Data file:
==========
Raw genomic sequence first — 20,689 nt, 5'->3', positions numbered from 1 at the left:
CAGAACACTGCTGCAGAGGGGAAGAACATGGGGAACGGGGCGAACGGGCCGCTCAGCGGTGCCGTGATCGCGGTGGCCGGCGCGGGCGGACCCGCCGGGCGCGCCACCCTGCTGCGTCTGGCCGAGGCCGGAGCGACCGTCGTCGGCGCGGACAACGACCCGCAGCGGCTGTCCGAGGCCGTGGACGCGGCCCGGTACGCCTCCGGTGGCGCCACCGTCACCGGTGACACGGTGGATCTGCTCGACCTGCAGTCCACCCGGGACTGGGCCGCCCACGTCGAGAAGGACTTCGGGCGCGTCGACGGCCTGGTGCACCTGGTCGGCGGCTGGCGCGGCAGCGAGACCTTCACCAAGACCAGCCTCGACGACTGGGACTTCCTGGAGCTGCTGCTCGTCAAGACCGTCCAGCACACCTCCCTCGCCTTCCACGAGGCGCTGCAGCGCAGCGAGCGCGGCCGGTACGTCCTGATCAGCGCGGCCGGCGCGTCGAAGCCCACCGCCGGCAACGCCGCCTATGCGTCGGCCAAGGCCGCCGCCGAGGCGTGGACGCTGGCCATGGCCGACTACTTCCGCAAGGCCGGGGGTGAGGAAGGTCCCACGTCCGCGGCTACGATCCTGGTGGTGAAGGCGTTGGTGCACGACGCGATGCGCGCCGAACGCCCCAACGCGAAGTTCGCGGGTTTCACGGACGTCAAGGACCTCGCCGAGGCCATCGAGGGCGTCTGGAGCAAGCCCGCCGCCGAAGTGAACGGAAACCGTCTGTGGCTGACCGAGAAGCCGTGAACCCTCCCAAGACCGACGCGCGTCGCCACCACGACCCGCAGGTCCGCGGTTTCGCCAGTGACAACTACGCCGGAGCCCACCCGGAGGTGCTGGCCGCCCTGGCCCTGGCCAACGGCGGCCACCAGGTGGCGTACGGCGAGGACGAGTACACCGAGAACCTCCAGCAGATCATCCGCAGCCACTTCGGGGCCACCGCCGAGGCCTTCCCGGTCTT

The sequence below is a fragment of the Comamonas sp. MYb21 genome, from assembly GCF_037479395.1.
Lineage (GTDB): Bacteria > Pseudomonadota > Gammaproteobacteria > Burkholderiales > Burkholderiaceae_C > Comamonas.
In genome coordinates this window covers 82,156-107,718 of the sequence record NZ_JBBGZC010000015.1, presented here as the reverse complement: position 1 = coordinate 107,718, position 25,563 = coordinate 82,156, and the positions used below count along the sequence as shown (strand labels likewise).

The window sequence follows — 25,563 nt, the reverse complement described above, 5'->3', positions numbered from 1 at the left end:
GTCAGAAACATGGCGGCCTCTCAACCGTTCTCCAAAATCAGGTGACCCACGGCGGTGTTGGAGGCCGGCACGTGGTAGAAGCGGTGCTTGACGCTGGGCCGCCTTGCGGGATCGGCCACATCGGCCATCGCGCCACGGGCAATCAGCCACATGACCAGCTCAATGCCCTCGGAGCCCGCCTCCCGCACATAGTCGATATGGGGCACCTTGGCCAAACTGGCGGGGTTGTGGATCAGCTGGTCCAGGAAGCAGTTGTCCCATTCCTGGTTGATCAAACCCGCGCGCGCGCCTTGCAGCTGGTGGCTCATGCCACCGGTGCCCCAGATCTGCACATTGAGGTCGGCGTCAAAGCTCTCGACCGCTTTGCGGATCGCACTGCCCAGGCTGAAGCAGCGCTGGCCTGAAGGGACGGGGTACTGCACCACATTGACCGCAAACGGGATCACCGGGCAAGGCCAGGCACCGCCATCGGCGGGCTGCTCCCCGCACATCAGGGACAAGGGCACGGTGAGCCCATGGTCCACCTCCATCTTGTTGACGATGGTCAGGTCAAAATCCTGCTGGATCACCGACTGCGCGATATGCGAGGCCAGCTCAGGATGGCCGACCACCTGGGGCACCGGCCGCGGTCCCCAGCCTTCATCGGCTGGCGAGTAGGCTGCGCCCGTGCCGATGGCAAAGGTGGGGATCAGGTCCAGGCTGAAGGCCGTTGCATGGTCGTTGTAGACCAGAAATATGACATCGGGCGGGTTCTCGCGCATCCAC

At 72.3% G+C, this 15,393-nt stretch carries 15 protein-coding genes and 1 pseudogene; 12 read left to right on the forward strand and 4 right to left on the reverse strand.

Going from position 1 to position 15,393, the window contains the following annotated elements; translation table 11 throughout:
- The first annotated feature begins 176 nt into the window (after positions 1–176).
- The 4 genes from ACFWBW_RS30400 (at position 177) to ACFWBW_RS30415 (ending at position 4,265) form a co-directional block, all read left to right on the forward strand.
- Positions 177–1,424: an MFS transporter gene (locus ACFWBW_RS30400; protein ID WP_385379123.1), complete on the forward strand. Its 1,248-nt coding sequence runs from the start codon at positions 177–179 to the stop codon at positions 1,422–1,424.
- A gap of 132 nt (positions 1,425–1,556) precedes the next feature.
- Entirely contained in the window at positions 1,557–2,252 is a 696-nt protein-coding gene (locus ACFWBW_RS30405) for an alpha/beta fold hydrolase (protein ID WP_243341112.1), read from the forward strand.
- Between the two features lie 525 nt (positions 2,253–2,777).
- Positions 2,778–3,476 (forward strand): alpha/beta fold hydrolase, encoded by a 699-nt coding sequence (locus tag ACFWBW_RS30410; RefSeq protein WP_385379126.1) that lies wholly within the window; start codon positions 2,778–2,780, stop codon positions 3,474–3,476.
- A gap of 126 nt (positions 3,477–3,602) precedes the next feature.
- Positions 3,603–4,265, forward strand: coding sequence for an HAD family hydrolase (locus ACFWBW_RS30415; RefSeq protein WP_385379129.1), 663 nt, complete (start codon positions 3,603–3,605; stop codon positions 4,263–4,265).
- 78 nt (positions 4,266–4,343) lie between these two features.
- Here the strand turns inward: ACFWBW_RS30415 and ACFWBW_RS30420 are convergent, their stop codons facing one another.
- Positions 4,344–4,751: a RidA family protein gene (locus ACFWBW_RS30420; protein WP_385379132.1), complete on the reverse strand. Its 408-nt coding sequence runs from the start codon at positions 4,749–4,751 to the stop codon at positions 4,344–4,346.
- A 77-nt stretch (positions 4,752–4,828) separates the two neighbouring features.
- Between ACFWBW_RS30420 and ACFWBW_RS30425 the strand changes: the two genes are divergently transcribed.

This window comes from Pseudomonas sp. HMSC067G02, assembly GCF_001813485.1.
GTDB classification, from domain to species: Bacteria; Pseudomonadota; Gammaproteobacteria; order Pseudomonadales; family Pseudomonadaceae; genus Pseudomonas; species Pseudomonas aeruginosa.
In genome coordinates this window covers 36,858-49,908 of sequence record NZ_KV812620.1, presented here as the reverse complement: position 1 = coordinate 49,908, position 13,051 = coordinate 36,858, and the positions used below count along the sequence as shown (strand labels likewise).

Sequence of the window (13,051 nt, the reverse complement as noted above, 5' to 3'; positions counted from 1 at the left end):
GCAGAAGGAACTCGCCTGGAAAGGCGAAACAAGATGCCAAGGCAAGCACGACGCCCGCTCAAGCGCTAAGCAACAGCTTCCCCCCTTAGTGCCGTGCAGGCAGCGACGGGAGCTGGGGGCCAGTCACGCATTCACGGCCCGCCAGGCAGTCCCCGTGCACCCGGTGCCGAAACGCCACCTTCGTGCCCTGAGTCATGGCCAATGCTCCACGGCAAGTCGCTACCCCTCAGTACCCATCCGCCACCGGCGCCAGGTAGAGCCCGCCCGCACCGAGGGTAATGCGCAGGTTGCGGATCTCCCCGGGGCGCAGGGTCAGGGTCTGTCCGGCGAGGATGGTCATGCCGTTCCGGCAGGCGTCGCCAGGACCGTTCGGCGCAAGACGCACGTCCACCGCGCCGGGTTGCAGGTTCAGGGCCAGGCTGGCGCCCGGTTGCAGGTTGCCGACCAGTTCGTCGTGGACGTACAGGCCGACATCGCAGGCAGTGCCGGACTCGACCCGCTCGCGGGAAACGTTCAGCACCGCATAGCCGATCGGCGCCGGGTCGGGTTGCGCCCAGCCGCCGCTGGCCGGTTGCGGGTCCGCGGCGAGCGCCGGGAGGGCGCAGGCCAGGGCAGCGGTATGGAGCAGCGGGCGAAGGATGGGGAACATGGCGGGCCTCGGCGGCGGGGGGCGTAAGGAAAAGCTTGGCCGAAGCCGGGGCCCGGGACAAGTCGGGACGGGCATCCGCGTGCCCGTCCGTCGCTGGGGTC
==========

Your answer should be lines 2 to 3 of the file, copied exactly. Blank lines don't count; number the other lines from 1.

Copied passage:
CAGAACACTGCTGCAGAGGGGAAGAACATGGGGAACGGGGCGAACGGGCCGCTCAGCGGTGCCGTGATCGCGGTGGCCGGCGCGGGCGGACCCGCCGGGCGCGCCACCCTGCTGCGTCTGGCCGAGGCCGGAGCGACCGTCGTCGGCGCGGACAACGACCCGCAGCGGCTGTCCGAGGCCGTGGACGCGGCCCGGTACGCCTCCGGTGGCGCCACCGTCACCGGTGACACGGTGGATCTGCTCGACCTGCAGTCCACCCGGGACTGGGCCGCCCACGTCGAGAAGGACTTCGGGCGCGTCGACGGCCTGGTGCACCTGGTCGGCGGCTGGCGCGGCAGCGAGACCTTCACCAAGACCAGCCTCGACGACTGGGACTTCCTGGAGCTGCTGCTCGTCAAGACCGTCCAGCACACCTCCCTCGCCTTCCACGAGGCGCTGCAGCGCAGCGAGCGCGGCCGGTACGTCCTGATCAGCGCGGCCGGCGCGTCGAAGCCCACCGCCGGCAACGCCGCCTATGCGTCGGCCAAGGCCGCCGCCGAGGCGTGGACGCTGGCCATGGCCGACTACTTCCGCAAGGCCGGGGGTGAGGAAGGTCCCACGTCCGCGGCTACGATCCTGGTGGTGAAGGCGTTGGTGCACGACGCGATGCGCGCCGAACGCCCCAACGCGAAGTTCGCGGGTTTCACGGACGTCAAGGACCTCGCCGAGGCCATCGAGGGCGTCTGGAGCAAGCCCGCCGCCGAAGTGAACGGAAACCGTCTGTGGCTGACCGAGAAGCCGTGAACCCTCCCAAGACCGACGCGCGTCGCCACCACGACCCGCAGGTCCGCGGTTTCGCCAGTGACAACTACGCCGGAGCCCACCCGGAGGTGCTGGCCGCCCTGGCCCTGGCCAACGGCGGCCACCAGGTGGCGTACGGCGAGGACGAGTACACCGAGAACCTCCAGCAGATCATCCGCAGCCACTTCGGGGCCACCGCCGAGGCCTTCCCGGTCTT

The sequence below is a fragment of the Comamonas sp. MYb21 genome, from assembly GCF_037479395.1.